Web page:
the scope of the competition from a house to a household.
    DOE has continuously worked to reduce the cost of implementing the 
Solar Decathlon while improving the program overall. For example, DOE 
tries to hold the event in known locations where DOE already has the 
materials and knowledge to more cost effectively provide the necessary 
power and communication infrastructure. In 2015, DOE will be reducing 
its financial contribution to the Solar Decathlon teams, which reduces 
our costs but requires greater fund raising by each participating 
organization. DOE even considered holding the competition where each 
home would remain in

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place, and not need to be moved to a central location. This would 
reduce or eliminate some costs for travel, security, infrastructure, 
and other event logistics; however this would result in a different 
Solar Decathlon event and a departure from past events.
    Throughout the history of the Solar Decathlon, the organizers have 
worked to leverage government funding with private support. Both the 
competition itself and the student teams receive significant 
contributions from industry to ensure the event is successful. Working 
with a range of partners from utilities and Fortune 50 companies to 
small homebuilders, the Solar Decathlon builds on government resources. 
Due to the collegiate team success in leveraging Energy Department 
funding nearly 8 to 1, the amount of government resources for the 
collegiate teams has been reduced to half the previous level. Further 
efficiencies have been implemented to produce the Solar Decathlon 
competition and public exhibit with reduced resources. The Solar 
Decathlon program costs DOE about $5M per each 2 year event cycle, 
which is a significant investment for this effort. DOE is continuously 
working to leverage resources, however further reductions risk reducing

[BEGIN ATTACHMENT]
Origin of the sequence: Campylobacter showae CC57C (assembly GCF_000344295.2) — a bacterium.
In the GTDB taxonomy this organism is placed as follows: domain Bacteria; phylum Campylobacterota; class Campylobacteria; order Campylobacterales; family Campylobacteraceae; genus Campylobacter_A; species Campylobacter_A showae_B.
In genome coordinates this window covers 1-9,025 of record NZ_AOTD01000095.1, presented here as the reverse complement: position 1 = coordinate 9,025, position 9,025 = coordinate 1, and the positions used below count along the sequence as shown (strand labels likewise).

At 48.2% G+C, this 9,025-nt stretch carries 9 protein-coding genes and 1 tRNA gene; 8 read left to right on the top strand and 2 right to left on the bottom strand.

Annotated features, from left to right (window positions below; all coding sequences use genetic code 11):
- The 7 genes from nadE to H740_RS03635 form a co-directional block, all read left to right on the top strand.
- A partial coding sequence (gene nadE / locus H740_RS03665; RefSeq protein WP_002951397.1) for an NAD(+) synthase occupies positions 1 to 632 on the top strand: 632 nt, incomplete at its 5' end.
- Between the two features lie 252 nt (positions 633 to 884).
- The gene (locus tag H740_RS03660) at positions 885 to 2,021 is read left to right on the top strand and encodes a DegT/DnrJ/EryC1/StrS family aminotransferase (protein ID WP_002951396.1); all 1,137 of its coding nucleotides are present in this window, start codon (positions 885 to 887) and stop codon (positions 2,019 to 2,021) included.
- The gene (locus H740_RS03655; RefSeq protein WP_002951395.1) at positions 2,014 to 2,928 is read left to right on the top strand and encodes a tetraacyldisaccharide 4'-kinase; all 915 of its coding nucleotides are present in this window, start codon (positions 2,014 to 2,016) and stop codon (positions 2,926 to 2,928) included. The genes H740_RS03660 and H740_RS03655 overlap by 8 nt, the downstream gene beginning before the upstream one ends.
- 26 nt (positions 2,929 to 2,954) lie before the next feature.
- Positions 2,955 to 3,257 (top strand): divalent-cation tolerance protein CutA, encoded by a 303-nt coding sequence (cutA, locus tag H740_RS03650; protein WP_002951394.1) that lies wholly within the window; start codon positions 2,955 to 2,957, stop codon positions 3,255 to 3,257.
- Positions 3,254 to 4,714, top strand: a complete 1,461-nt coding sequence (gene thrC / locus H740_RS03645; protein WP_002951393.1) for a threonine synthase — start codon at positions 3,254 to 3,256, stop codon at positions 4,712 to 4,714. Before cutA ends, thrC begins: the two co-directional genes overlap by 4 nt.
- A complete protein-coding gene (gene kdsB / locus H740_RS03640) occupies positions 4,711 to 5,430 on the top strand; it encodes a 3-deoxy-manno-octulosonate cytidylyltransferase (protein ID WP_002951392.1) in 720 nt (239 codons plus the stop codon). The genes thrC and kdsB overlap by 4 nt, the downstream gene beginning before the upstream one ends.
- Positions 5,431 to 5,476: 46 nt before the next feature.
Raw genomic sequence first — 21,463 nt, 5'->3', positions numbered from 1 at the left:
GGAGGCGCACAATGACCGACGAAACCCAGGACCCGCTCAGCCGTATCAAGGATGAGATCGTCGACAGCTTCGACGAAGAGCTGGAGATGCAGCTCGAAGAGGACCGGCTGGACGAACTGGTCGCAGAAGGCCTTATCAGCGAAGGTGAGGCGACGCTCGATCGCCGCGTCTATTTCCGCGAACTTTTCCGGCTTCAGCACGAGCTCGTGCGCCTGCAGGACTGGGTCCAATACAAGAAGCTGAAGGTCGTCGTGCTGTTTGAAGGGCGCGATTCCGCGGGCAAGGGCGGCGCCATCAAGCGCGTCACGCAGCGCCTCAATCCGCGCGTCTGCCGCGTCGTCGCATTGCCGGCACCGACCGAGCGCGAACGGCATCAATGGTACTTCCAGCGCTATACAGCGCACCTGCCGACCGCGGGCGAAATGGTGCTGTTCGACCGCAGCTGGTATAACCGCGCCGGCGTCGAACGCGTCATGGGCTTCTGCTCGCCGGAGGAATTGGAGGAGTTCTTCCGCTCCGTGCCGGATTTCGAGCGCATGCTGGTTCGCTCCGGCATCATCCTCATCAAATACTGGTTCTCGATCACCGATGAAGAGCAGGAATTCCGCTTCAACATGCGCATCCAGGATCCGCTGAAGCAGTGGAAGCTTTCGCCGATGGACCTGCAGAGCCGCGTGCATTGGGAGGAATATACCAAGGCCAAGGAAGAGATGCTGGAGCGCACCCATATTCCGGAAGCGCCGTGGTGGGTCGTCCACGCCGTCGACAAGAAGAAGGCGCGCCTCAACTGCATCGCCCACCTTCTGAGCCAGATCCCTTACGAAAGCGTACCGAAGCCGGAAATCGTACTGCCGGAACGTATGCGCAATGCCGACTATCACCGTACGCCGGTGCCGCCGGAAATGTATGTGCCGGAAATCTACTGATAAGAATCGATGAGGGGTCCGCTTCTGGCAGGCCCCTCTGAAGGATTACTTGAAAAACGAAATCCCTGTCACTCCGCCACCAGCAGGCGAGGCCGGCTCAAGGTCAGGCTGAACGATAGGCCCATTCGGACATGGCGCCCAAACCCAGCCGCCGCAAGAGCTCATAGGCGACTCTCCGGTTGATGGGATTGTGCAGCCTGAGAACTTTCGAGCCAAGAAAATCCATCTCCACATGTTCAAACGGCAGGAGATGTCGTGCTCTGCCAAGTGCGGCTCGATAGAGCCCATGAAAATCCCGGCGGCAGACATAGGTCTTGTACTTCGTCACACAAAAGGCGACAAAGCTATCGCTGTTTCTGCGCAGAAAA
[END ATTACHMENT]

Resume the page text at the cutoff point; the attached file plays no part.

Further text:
the event's educational outreach under the existing format.
    One of the benefits of this program has been to educate builders 
and the future workforce regarding the design and construction of 
highly efficient homes whose energy use can be offset cost effectively 
with solar power. DOE has embarked on two new programs that help scale 
the delivery of this outcome.
    Formerly called the DOE's Challenge Home, Zero Energy Ready Homes 
is a labeling program that highlights builders who have built new homes 
that are 40% to 50% more energy efficient than homes built to the IECC 
2006 model energy code--a significant improvement beyond even the 
typical ENERGY STAR home. The Zero Energy Ready Homes Program provides 
an avenue for builders to promote their high performing homes through 
DOE recognition, and demonstrating the value of zero energy ready homes 
to homeowners. Over 250 Zero Energy Ready Homes have been completed to 
date with 8,000 additional Certified Homes committed to being built 
over the coming year.
    The DOE ``Race to Zero'' Student Design Competition provides an 
annual opportunity for schools and their students to compete against 
each other on designing marketable energy efficient new homes. 28 
college and university teams from the U.S. and Canada participated in 
the first event, where students and advisors competed to create zero-
energy ready home designs that were market-ready, efficient, durable, 
and incorporated the best practices from the DOE Building America 
Program. The desired long-term outcome is to inform schools on the 
value of integrating building science into design courses in all major 
architecture, engineering, and construction management courses.
    The Solar Decathlon program represents over a decade of work to 
show the U.S. public the opportunities and benefits of solar powered 
highly energy efficient homes, while also helping to educate our future 
workforce. It is now time to take a fresh look at the appropriate 
outcomes that DOE should deliver over the next decade, and the 
associated program format and implementation to optimize that outcome 
with the appropriate cost/benefit for the U.S.
    For more information about the history of the Solar Decathlon, 
visit http://www.solardecathlon.gov/history.html.
    The purpose of this RFI is to solicit feedback from past and 
present participants in the Solar Decathlon, broader academic circles, 
industry, sponsors, and other stakeholders on issues related to future 
Solar Decathlon competitions. The objective is to improve the outcomes 
aligned with the Solar Decathlon in the long-term. DOE is specifically 
interested in feedback about additional U.S. benefits that should be 
the focus of future solar powered home programs funded by DOE, the 
format of a competition to achieve those benefits, and whether other 
formats or options can deliver higher value to the U.S. In the format